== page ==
All posts by Marie M.

Music Experience, here in Rotterdam

Music as an experience, located here in Rotterdam!

This is an nice example of experience good that involves the users’ contribution in order to be able to design the event. In the following paragraphs, the concept of Tiny Music is explained in more details:

Tiny music is an initiative which brings musician and audience closer together in a special, intimate venues. It’s about the total experience of a performance. As an artist you want that your audience listens to the songs. As concert-goers, you want to hear new music, while being in a cozy environment.

After the concert is over, having a chat with the artists is morst often unthinkable. Tiny music creates an intimate and unique setting, where you are in a relaxed and casual environment to listen to live music. This tiny music concerts take place in unusual locations, such as in the hold of a ship, an old army barracks or a shop. These unexpected locations make the concept even more special.

Tiny music is constantly looking for unique and attractive opportunities to organize concerts, such as workshops, shops, homes and churches. One of their requirements  is that the location has space for at least 25 people. Since, in most cases, it is acoustic music and there is not much needed. The music is carefully constructed by tiny music, as the catering, in cooperation with tiny music Olm Breweries Ltd catering. Tiny music rely on the help of their website users to find a suitable stage for their concerts.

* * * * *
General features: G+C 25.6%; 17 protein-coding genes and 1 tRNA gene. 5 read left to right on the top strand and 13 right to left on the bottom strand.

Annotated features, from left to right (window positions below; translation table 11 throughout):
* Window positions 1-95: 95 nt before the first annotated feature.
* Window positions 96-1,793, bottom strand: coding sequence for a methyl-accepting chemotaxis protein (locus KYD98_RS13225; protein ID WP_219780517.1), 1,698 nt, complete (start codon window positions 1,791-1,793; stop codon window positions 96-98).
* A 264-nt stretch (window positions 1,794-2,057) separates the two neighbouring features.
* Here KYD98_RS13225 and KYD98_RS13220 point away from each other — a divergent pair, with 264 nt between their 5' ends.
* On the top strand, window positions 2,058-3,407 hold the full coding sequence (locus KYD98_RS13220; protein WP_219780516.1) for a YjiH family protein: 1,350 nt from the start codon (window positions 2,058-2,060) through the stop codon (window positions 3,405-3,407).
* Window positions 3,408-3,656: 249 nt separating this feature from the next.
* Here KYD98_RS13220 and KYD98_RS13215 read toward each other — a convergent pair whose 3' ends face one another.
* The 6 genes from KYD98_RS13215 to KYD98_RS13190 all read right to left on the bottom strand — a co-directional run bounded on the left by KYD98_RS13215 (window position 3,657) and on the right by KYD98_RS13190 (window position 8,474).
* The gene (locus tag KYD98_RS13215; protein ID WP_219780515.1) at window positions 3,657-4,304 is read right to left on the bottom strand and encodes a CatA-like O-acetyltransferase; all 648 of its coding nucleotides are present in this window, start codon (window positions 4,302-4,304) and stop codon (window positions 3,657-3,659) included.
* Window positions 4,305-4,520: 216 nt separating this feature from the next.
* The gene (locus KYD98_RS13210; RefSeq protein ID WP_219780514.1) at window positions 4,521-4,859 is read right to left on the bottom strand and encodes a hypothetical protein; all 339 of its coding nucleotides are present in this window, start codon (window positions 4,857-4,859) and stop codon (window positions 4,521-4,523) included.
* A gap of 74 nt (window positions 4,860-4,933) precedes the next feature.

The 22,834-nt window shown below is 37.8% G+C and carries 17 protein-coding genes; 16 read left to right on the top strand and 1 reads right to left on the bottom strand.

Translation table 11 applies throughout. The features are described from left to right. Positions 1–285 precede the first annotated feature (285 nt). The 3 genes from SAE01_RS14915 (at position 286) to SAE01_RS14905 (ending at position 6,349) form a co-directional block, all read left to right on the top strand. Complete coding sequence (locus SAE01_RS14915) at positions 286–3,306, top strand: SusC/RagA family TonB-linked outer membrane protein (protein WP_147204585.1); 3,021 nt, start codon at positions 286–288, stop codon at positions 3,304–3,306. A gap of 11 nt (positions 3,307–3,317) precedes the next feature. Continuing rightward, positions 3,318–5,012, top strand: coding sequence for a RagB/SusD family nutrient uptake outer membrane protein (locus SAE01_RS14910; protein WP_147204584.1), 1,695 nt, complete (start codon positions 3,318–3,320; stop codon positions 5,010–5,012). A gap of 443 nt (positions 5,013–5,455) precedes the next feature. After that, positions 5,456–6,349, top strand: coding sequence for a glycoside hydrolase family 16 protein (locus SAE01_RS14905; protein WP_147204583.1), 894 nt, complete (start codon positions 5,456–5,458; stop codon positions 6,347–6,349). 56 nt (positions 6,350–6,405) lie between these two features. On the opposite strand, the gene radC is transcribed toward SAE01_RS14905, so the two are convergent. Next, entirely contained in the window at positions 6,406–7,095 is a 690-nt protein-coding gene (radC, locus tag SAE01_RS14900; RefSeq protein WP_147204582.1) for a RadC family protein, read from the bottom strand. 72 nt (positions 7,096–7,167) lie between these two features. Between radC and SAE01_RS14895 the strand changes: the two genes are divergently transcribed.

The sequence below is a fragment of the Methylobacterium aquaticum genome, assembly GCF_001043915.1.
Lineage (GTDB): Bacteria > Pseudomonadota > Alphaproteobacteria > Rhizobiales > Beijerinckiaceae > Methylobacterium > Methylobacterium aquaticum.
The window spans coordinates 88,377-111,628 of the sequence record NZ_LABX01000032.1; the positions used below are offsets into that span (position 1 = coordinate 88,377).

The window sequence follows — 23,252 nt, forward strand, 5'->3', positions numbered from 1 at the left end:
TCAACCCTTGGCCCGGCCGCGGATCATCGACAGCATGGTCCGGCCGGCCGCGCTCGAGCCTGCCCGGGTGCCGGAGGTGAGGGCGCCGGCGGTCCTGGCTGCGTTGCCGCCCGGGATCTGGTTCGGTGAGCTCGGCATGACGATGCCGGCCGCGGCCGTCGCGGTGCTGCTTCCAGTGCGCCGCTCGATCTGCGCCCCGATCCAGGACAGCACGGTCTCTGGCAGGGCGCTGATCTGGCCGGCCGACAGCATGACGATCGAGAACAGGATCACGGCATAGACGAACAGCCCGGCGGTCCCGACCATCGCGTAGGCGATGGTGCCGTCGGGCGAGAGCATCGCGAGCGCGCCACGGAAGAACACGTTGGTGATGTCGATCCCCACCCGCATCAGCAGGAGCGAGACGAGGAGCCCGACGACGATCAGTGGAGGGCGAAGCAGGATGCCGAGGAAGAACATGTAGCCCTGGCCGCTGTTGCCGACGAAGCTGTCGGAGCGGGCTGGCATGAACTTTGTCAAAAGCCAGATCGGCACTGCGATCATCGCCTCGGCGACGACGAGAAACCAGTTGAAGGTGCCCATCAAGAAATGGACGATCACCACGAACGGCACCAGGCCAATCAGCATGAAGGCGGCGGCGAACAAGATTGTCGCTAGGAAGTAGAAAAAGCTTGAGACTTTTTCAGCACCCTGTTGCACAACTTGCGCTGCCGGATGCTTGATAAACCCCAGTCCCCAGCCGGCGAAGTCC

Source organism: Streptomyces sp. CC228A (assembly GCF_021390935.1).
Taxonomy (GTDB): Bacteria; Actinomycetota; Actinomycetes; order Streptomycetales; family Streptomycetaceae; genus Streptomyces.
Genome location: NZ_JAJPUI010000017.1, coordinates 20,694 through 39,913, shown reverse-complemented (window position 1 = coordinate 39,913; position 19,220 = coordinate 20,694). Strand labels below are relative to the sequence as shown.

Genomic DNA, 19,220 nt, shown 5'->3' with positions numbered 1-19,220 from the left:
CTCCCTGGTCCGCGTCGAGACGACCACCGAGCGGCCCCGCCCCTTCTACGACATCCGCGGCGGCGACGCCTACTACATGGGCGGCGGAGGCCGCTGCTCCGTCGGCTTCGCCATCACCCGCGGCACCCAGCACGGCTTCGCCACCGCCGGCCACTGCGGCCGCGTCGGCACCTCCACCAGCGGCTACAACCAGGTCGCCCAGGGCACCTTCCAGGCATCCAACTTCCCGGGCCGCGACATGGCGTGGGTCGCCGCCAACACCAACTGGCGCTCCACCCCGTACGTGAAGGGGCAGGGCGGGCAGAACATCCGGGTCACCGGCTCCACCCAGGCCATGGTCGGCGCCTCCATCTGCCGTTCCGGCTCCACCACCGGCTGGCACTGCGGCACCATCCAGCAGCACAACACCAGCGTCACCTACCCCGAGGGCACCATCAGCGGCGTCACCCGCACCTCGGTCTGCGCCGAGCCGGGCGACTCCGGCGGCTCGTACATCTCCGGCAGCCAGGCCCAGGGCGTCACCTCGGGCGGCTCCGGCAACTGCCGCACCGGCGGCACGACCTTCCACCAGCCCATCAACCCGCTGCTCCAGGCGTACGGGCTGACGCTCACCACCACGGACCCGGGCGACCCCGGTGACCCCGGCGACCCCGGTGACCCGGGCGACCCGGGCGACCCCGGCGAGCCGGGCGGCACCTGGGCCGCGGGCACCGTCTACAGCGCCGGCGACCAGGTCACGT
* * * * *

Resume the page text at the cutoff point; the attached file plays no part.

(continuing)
Tiny music is an initiative by and for music lovers and seek no commercial interest.


Social Medias and Viral Marketing

Thanks to social medias, viral marketing become easier and easier. Even before the ages of social medias, viral marketing had proven to be  successful in generating word-of-mouth. However, with the arising of social medias, like Youtube, Facebook, Myspace, Twitter, marketers were given the perfect media channel to turn ads into becoming truly vira, sometimes, even spreading so quickly that in a matter of some hours a clip would be seen by millions of viewers all over the world. Take for example the pepsi commercial for the Super Bowl, only 9 days after being put online the video has been seen over 4 millions of times.

The blog post on WIRED  Organized Chaos: Viral Marketing, Meet Social Media, even if it is from 2009, gives an interesting and critical view upon how the marriage between social medias and viral marketing can be on the one side quite chaotic and unorganized, but on the other side, strong and successful complements that have a strong impact on consumers’ mind.

Hereunder, quoted are some parts of the blogs that I find very interesting:

“Like Pac-Man and Mrs. Pac-Man, social media and viral marketing have fallen in love and become one. They are virtually indistinguishable these days and follow the same basic principles as early forms of viral marketing. Tell your friends. Tell your neighbors. Call someone. Now it’s tweeting and leaving comments on Facebook pages. Viral marketing is the concept, social media is the tool.

Social media and viral marketing are virtually interconnected (no pun intended). The success of social media — in allowing people to gather in groups of mutual interest and to share what’s meaningful in their lives — is really the foundation of viral communication. In terms of viral marketing, we’ve seen that people will happily pass along your marketing as long as: 1) the content is entertaining and 2) the message is genuine.  In the case of milk, I believe we’ve been successful in both respects.